Fuel in the reactors
and fuel in the spent fuel pools at F1 and F2
“Fuel removal cover”
TEPCO plans to begin the work of removing fuel from the F1 Unit 4 SFP in mid-November, 2013, and to complete the work about one year later, at the end of 2014. To ensure the feasibility of the removal work, the power company transferred two new fuel assemblies from the SFP to the common pool, inspected them, and reported that they were free from corrosion and deformation. However, this is far too hasty a conclusion, since great volumes of seawater were poured into the SFP and because only two fresh fuel assemblies were inspected, not spent fuel assemblies.
Because the original fuel crane and other facilities of F1 Unit 4 were destroyed in the hydrogen explosion, TEPCO plans to transfer the fuel from the SFP after removing the fifth floor of the reactor building. All the debris will then be cleared off the SFP and a structure named a fuel removal cover will be installed next to the building. The structure is planned to stand 53 meters above ground, measure about 69 meters north–south, and about 31 meters east–west (Fig. 1). According to TEPCO, the structure of the cover supporting the crane is designed so as not to place any load on the reactor building. Nevertheless, the quake resistance of the cover will not be sufficient. It is planned to transfer the removed fuel assemblies to the common pool by means of two shipping casks (model NFT-22B), which have a capacity of up to 22 assemblies.
Common spent fuel pool
A total of 6,375 nuclear fuel assemblies are currently stored in the F1 common pool. The pool is expected to accept a total of 3,108 fuel assemblies from the SFPs of F1 Units 1 to 4 in the future. As Table 1 shows, however, the common pool has almost no extra capacity (it is about 93% full). Accordingly, about half the fuel assemblies currently in the common pool are expected to be transferred to temporary dry cask storage facilities, explained below, to provide capacity for the fuel assemblies being transferred from the SFPs. These fuel assemblies include those whose storage is not included in the construction permit of the common pool, such as spent fuel (7×7 fuel assemblies), fresh fuel (9×9 fuel assemblies), and damaged fuel, as well as almost all the variations of boiling-water reactor fuel assemblies, as shown in Table 2. The fuel assemblies being transferred from the SFPs to the common pool are assumed to be damaged or contaminated with salt, and common pool renovation is planned to maintain water quality.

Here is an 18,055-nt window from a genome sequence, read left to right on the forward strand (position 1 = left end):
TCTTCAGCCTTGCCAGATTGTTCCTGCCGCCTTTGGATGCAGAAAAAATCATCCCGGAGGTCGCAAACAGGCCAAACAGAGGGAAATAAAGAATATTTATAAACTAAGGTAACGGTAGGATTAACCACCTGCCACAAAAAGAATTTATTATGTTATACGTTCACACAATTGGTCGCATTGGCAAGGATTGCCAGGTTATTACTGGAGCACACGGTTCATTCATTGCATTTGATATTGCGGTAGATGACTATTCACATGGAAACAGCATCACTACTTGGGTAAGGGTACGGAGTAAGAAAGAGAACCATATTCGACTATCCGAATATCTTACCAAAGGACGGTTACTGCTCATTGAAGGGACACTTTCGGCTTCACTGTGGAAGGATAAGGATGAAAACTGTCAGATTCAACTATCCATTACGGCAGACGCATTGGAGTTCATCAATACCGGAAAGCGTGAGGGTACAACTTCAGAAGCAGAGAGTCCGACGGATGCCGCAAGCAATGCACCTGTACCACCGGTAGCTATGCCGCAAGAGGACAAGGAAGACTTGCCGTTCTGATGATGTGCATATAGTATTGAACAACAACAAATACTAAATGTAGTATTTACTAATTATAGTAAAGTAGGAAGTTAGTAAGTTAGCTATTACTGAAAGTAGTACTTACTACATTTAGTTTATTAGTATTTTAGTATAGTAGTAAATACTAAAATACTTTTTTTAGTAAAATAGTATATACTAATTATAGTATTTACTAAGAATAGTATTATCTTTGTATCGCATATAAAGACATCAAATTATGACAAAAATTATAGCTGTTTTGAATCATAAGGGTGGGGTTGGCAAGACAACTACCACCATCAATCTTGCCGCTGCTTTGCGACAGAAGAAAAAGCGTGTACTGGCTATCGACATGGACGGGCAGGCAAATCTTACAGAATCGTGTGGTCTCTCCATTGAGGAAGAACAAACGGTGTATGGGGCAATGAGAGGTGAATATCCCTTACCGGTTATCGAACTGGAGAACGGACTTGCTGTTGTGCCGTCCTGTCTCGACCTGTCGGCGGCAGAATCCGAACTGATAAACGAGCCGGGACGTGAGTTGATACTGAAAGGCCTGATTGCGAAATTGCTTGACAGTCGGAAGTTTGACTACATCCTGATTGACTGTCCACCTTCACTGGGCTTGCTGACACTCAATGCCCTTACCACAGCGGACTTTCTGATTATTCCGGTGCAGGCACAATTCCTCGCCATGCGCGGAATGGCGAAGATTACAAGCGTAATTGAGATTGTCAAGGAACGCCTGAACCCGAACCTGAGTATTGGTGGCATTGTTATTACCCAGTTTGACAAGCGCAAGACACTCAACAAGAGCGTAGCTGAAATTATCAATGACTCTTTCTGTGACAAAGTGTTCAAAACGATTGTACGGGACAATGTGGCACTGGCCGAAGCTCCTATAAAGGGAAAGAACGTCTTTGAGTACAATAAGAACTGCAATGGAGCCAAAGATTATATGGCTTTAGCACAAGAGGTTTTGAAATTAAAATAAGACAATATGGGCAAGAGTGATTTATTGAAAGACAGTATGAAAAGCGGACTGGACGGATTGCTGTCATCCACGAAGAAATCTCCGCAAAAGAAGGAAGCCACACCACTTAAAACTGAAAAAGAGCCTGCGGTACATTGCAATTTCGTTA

Dry cask storage facilities
Temporary dry cask storage facilities
TEPCO plans to transfer dry storage casks and spent fuel assemblies in the common pool to a new temporary dry cask storage facility which will be built on the F1 site. This facility is scheduled to hold 20 dry storage casks (a design storage period of 40 years) and 45 dual-purpose transportation and storage casks (which can store 69 fuel assemblies each and have a design storage period of 50 years). Though the facilities are for temporary storage, they will be used for a period of 50 years. Japan is not highly experienced in the dry storage of fuel, and it is a great challenge for the country to ensure the integrity of dry-stored fuel for such a long period of time.
Masako Sawai (CNIC)Return to CNIC's Earthquakes and Nuclear Power page
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